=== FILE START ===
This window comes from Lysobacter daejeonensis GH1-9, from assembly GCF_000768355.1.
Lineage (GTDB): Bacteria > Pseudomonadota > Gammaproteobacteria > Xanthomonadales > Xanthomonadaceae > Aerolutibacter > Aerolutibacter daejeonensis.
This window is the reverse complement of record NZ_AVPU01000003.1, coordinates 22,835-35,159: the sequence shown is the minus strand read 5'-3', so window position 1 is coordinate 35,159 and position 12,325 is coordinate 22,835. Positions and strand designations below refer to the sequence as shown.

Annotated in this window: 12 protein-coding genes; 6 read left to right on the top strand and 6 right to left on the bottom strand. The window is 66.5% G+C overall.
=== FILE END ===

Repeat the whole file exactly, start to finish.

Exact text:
This window comes from Lysobacter daejeonensis GH1-9, from assembly GCF_000768355.1.
Lineage (GTDB): Bacteria > Pseudomonadota > Gammaproteobacteria > Xanthomonadales > Xanthomonadaceae > Aerolutibacter > Aerolutibacter daejeonensis.
This window is the reverse complement of record NZ_AVPU01000003.1, coordinates 22,835-35,159: the sequence shown is the minus strand read 5'-3', so window position 1 is coordinate 35,159 and position 12,325 is coordinate 22,835. Positions and strand designations below refer to the sequence as shown.

Annotated in this window: 12 protein-coding genes; 6 read left to right on the top strand and 6 right to left on the bottom strand. The window is 66.5% G+C overall.